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The Perfect Golf Swing

Essay by   •  December 8, 2012  •  Essay  •  1,528 Words (7 Pages)  •  1,416 Views

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As I ran up and down the tee line, I saw my uncle slamming the ground with a golf club. I could not understand why he was always so angry when practicing. I stopped running and watched him closely, studying his body as he elegantly whipped the club through the air. Sweat was dripping from his nose, his shirt soaked completely through. I was ten years old and in awe of this man. He was an athlete. I watched him for hours that day, and I would watch him for years to come as he practiced, trying to find the perfect swing.

The perfect golf swing is thought to be unattainable to many in the golfing world. I spent my childhood playing on a driving range, watching my uncle hit ball after ball. He is a PGA-certified professional who has made it his life's work to find the perfect swing. I cannot inform you on the perfect golf swing because I have never witnessed it, although I can explain the fundamentals of golf. There are four components which make up the golf swing, stance and posture, the grip, the backswing, and the follow through. By breaking golf into these four components, I will be able to verbally illustrate the most fundamentally sound swing possible. When done correctly the golf swing has the fluidity of sand in an hourglass, combined with the power of a coiled spring. It is truly a beautiful thing to witness when refined to this level.

The proper stance and posture enable a golfer to be perfectly balanced and poised throughout the swing. Only when this occurs will his legs, arms, and body be able to carry out their assignments correctly. Many golfers make the error of assuming the stance is only to line up the body to the target. The stance is also the step in which the golfer sets up so his body will be balanced throughout the swing. The first phase of the stance is the placing of your feet. The feet should be shoulder width apart for the majority of shots. They should be moved closer together for lofted irons and farther apart for long irons and woods. The right foot should be pointing straight away from the body, and the left foot should be pointed one quarter turn towards the target. This foot placement automatically regulates the amount of hip turn allowed in the backswing. The arms should be tucked into the body and kept as close together as possible. The left elbow should be pointing to the left hipbone and the right elbow to the right hipbone. The golfer should then assume the "semi sitting position." This is achieved by keeping the upper body erect and the back straight, while bending the knees to attain a sitting feel. The golfer should lower his waist approximately two inches from standing upright. The final point of proper posture is the inward pointing of the knees. They should be slightly pointed towards each other.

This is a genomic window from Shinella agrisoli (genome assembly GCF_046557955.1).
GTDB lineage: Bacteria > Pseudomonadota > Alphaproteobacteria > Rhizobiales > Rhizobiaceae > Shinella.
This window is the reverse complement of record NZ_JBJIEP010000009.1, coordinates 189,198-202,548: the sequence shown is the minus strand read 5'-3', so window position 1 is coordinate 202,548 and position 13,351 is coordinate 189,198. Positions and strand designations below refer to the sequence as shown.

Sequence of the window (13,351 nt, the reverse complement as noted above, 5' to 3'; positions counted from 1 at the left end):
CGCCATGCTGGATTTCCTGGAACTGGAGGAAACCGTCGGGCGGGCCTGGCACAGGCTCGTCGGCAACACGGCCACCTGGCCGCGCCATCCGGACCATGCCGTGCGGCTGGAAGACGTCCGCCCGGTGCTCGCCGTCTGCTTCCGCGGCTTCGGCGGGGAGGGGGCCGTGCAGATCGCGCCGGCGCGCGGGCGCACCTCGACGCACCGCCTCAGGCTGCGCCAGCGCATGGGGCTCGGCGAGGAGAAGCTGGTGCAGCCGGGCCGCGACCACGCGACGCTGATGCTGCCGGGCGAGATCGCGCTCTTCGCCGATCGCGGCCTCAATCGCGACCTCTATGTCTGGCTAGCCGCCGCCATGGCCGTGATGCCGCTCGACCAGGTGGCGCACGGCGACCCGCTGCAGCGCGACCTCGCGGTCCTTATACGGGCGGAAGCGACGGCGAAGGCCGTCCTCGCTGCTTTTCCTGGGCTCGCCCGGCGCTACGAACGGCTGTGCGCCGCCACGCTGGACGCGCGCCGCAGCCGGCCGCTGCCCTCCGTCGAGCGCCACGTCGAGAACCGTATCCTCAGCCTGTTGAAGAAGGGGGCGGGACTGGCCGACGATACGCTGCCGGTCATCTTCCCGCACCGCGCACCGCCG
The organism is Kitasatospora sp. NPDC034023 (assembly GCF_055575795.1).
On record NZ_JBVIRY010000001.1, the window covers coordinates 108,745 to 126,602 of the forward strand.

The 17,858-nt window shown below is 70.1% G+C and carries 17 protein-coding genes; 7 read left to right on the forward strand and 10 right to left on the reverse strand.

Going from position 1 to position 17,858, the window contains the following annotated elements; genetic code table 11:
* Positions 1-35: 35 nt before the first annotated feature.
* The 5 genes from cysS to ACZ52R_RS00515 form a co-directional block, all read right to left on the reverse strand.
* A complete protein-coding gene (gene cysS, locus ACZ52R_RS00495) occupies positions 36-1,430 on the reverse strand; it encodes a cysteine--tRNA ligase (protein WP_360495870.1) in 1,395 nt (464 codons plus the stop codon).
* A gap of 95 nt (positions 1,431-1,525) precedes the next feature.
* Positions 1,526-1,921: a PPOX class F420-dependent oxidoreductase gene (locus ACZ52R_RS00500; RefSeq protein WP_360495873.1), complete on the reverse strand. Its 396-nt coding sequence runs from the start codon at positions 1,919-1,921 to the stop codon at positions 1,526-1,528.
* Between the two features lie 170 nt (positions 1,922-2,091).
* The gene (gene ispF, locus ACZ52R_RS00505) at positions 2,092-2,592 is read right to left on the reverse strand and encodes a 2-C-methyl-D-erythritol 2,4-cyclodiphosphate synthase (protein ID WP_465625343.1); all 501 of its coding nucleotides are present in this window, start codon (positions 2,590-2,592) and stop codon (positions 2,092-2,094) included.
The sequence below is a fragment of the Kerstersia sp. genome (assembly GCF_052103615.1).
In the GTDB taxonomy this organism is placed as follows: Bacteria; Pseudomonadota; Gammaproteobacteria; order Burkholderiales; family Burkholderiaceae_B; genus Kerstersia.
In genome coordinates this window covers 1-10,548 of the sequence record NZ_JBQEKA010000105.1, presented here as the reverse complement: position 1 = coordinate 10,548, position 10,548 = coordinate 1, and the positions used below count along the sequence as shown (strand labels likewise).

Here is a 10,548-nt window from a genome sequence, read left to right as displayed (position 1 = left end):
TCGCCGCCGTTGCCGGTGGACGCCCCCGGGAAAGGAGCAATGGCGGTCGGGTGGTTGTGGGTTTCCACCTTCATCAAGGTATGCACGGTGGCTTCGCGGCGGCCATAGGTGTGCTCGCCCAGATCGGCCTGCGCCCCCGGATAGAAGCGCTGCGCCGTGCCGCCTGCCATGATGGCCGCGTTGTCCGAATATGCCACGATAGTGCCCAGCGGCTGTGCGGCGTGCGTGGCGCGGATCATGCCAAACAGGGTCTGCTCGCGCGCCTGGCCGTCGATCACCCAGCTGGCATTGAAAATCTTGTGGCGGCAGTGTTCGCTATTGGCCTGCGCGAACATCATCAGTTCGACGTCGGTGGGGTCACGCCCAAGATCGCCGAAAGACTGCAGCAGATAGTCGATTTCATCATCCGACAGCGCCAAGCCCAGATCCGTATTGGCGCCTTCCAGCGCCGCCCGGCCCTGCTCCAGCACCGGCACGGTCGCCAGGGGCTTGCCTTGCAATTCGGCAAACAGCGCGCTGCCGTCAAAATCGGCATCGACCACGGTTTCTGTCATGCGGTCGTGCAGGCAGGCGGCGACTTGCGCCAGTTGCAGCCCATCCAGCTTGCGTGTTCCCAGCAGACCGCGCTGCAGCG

Good golf generally begins with a good grip. A golfer's power is generated by the movements of his body. This power is transferred from his body to his arms and from his arms to his hands. The hands are the only part of the body in contact with the club, so the proper grip is essential for quality shots. The most vital part of the grip is that both hands must act as one unit. With the back of the left hand facing the target, place the club in that hand so the shaft is pressed against the inside heel of your palm. The shaft must also lie across the top joint of the left forefinger. Then wrap the remaining fingers around the club with the thumb pointing downward. With the club in your left hand, face your right palm to your target. Then rest the shaft against the top joints of your four fingers. With your fingers firmly around the club fold your right hand on top of your left thumb, allowing your right thumb to rest on the shaft. If done correctly, the V formed between your thumb and forefinger on your right hand should point at your right eye when addressing the ball. There should never be pressure applied by the right thumb during the swing. A good way to accustom yourself to the correct feeling is to practice swinging with your right thumb not touching the club.

Once the posture and grip of the golfer is set correctly, the backswing begins motion. The initial

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